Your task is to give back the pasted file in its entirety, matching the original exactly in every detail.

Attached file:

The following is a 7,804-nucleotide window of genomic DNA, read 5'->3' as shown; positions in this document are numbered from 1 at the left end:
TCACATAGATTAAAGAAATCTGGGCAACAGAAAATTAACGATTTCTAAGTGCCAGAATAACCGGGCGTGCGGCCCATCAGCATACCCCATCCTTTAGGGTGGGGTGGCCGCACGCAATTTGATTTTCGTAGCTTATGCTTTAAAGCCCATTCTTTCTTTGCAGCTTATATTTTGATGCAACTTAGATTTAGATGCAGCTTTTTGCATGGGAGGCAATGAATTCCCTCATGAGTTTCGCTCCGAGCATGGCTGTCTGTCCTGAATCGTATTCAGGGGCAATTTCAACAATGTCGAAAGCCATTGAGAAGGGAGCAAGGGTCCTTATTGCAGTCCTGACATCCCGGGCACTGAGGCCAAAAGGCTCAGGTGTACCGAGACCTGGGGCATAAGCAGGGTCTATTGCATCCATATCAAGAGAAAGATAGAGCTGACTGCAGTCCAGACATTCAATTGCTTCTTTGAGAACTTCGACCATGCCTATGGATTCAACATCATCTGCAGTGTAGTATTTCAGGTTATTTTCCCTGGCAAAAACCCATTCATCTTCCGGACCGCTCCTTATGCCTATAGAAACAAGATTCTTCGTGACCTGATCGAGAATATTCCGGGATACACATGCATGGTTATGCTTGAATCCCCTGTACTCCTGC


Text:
The following is a 7,804-nucleotide window of genomic DNA, read 5'->3' as shown; positions in this document are numbered from 1 at the left end:
TCACATAGATTAAAGAAATCTGGGCAACAGAAAATTAACGATTTCTAAGTGCCAGAATAACCGGGCGTGCGGCCCATCAGCATACCCCATCCTTTAGGGTGGGGTGGCCGCACGCAATTTGATTTTCGTAGCTTATGCTTTAAAGCCCATTCTTTCTTTGCAGCTTATATTTTGATGCAACTTAGATTTAGATGCAGCTTTTTGCATGGGAGGCAATGAATTCCCTCATGAGTTTCGCTCCGAGCATGGCTGTCTGTCCTGAATCGTATTCAGGGGCAATTTCAACAATGTCGAAAGCCATTGAGAAGGGAGCAAGGGTCCTTATTGCAGTCCTGACATCCCGGGCACTGAGGCCAAAAGGCTCAGGTGTACCGAGACCTGGGGCATAAGCAGGGTCTATTGCATCCATATCAAGAGAAAGATAGAGCTGACTGCAGTCCAGACATTCAATTGCTTCTTTGAGAACTTCGACCATGCCTATGGATTCAACATCATCTGCAGTGTAGTATTTCAGGTTATTTTCCCTGGCAAAAACCCATTCATCTTCCGGACCGCTCCTTATGCCTATAGAAACAAGATTCTTCGTGACCTGATCGAGAATATTCCGGGATACACATGCATGGTTATGCTTGAATCCCCTGTACTCCTGC